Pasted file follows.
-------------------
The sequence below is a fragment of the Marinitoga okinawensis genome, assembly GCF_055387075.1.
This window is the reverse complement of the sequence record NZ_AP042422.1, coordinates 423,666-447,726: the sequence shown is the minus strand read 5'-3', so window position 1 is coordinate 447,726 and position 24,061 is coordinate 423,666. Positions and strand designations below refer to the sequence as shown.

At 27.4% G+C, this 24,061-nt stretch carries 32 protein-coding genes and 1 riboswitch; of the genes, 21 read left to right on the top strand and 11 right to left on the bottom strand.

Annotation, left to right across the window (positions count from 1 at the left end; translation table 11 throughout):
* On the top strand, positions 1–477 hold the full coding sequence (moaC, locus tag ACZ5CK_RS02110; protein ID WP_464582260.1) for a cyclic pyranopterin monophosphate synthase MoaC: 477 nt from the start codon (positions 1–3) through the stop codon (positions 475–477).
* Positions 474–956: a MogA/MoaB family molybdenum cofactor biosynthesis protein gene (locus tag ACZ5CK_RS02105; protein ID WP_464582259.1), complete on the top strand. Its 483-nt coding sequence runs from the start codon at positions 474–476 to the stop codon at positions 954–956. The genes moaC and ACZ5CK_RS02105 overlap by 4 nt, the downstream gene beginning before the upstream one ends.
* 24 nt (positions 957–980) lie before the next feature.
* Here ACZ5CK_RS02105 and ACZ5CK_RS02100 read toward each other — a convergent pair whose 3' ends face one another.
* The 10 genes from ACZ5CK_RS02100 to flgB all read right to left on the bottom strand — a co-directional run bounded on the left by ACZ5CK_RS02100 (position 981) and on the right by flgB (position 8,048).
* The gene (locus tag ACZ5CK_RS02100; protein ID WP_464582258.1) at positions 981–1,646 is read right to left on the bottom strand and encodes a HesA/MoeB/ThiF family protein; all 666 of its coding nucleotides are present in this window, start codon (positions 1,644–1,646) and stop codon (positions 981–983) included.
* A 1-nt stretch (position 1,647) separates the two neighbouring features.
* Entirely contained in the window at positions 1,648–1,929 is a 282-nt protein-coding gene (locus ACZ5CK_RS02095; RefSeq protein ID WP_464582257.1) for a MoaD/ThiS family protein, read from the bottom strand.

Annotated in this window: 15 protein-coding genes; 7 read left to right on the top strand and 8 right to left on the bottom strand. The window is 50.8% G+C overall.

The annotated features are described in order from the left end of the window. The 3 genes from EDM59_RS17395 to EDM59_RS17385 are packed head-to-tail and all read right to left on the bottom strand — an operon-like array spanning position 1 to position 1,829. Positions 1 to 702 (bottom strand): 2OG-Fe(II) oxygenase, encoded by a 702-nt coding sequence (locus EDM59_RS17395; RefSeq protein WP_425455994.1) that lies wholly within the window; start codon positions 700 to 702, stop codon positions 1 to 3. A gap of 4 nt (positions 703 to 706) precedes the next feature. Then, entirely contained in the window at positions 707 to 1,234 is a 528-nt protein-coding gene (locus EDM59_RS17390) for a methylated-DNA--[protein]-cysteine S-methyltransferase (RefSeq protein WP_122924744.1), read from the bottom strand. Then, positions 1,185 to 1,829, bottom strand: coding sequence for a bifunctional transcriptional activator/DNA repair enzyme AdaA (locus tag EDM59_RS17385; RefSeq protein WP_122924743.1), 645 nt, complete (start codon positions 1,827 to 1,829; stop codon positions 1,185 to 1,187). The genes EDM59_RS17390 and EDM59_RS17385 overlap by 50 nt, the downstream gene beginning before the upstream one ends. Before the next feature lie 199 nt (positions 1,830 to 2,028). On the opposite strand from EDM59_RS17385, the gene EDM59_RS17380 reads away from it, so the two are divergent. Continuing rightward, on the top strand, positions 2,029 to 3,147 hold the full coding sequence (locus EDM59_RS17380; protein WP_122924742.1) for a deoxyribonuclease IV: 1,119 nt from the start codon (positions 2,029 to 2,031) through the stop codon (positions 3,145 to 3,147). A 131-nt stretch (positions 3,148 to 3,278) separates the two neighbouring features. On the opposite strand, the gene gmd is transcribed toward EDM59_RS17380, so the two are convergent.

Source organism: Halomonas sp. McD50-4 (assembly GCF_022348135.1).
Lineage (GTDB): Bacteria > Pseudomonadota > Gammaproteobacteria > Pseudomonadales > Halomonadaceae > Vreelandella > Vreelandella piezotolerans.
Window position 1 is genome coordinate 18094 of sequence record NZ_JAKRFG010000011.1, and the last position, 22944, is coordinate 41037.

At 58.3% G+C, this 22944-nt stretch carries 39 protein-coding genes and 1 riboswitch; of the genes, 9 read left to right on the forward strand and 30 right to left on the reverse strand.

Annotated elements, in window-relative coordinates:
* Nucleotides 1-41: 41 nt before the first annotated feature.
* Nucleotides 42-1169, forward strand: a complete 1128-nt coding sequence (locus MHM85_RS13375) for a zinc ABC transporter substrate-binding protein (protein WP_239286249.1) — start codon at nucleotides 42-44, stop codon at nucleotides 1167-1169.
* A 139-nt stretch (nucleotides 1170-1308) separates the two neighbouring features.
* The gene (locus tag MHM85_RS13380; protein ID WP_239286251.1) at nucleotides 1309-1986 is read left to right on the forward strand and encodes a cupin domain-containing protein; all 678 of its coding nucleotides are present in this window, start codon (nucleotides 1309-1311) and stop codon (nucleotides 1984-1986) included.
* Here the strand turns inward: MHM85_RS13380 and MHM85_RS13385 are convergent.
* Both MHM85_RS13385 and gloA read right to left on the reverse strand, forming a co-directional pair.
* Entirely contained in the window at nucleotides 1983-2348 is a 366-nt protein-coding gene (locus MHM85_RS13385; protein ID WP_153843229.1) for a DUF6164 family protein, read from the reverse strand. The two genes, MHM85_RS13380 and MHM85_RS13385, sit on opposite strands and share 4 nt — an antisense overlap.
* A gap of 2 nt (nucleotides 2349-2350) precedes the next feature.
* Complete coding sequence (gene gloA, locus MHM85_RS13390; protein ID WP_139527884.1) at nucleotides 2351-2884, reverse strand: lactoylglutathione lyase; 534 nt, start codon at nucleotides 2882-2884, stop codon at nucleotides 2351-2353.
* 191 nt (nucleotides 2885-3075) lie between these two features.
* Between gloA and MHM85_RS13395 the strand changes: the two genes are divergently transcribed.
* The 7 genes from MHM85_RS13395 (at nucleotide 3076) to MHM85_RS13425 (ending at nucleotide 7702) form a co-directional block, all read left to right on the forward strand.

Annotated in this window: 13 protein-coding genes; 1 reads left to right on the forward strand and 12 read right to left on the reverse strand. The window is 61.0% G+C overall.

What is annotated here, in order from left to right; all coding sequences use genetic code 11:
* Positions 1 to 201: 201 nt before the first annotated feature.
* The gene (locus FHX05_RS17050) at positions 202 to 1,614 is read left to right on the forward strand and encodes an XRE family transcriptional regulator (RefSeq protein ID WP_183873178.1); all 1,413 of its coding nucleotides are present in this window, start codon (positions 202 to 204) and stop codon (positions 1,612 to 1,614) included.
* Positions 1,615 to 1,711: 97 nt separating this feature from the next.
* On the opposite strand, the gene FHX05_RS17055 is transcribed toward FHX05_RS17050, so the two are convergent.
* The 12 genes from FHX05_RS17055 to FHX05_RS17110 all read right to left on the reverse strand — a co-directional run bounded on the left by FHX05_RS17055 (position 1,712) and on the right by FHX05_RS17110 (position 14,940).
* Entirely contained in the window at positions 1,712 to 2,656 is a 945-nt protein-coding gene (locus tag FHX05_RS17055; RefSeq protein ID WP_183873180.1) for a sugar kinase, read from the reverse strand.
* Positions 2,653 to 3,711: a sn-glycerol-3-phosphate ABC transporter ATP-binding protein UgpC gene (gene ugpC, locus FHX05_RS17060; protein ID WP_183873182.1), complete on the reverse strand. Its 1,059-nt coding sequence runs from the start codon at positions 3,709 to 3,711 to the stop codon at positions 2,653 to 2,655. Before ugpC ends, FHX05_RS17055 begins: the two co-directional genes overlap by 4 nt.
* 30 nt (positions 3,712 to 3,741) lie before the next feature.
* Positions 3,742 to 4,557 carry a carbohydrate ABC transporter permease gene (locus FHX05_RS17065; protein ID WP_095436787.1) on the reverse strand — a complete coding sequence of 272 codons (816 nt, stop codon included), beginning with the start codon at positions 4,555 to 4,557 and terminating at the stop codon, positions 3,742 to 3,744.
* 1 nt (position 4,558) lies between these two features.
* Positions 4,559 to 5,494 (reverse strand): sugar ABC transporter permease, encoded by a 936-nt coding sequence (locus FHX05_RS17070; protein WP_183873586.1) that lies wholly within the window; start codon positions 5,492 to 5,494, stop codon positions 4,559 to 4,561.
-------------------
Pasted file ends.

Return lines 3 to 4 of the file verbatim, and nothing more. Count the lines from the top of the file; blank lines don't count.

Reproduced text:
At 27.4% G+C, this 24,061-nt stretch carries 32 protein-coding genes and 1 riboswitch; of the genes, 21 read left to right on the top strand and 11 right to left on the bottom strand.

Annotation, left to right across the window (positions count from 1 at the left end; translation table 11 throughout):